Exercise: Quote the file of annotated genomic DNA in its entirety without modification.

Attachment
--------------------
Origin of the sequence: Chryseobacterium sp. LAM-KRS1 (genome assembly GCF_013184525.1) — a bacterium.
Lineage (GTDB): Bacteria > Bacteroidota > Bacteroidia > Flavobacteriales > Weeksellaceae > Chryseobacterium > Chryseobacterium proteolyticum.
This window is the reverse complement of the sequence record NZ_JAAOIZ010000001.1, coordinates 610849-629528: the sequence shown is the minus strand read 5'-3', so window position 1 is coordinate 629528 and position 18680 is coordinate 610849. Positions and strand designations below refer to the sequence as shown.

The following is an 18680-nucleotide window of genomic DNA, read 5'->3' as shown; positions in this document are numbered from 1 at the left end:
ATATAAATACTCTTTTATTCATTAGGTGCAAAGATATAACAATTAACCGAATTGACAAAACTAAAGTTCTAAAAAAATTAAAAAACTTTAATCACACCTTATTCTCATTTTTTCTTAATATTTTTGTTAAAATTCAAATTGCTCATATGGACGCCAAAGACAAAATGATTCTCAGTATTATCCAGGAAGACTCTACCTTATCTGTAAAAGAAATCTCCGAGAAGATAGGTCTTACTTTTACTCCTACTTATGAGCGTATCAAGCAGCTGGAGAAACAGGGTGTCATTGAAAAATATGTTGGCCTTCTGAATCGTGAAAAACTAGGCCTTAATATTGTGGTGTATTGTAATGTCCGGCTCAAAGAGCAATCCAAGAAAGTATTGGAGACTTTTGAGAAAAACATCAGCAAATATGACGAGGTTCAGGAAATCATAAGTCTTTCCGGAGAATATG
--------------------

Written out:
Origin of the sequence: Chryseobacterium sp. LAM-KRS1 (genome assembly GCF_013184525.1) — a bacterium.
Lineage (GTDB): Bacteria > Bacteroidota > Bacteroidia > Flavobacteriales > Weeksellaceae > Chryseobacterium > Chryseobacterium proteolyticum.
This window is the reverse complement of the sequence record NZ_JAAOIZ010000001.1, coordinates 610849-629528: the sequence shown is the minus strand read 5'-3', so window position 1 is coordinate 629528 and position 18680 is coordinate 610849. Positions and strand designations below refer to the sequence as shown.

The following is an 18680-nucleotide window of genomic DNA, read 5'->3' as shown; positions in this document are numbered from 1 at the left end:
ATATAAATACTCTTTTATTCATTAGGTGCAAAGATATAACAATTAACCGAATTGACAAAACTAAAGTTCTAAAAAAATTAAAAAACTTTAATCACACCTTATTCTCATTTTTTCTTAATATTTTTGTTAAAATTCAAATTGCTCATATGGACGCCAAAGACAAAATGATTCTCAGTATTATCCAGGAAGACTCTACCTTATCTGTAAAAGAAATCTCCGAGAAGATAGGTCTTACTTTTACTCCTACTTATGAGCGTATCAAGCAGCTGGAGAAACAGGGTGTCATTGAAAAATATGTTGGCCTTCTGAATCGTGAAAAACTAGGCCTTAATATTGTGGTGTATTGTAATGTCCGGCTCAAAGAGCAATCCAAGAAAGTATTGGAGACTTTTGAGAAAAACATCAGCAAATATGACGAGGTTCAGGAAATCATAAGTCTTTCCGGAGAATATG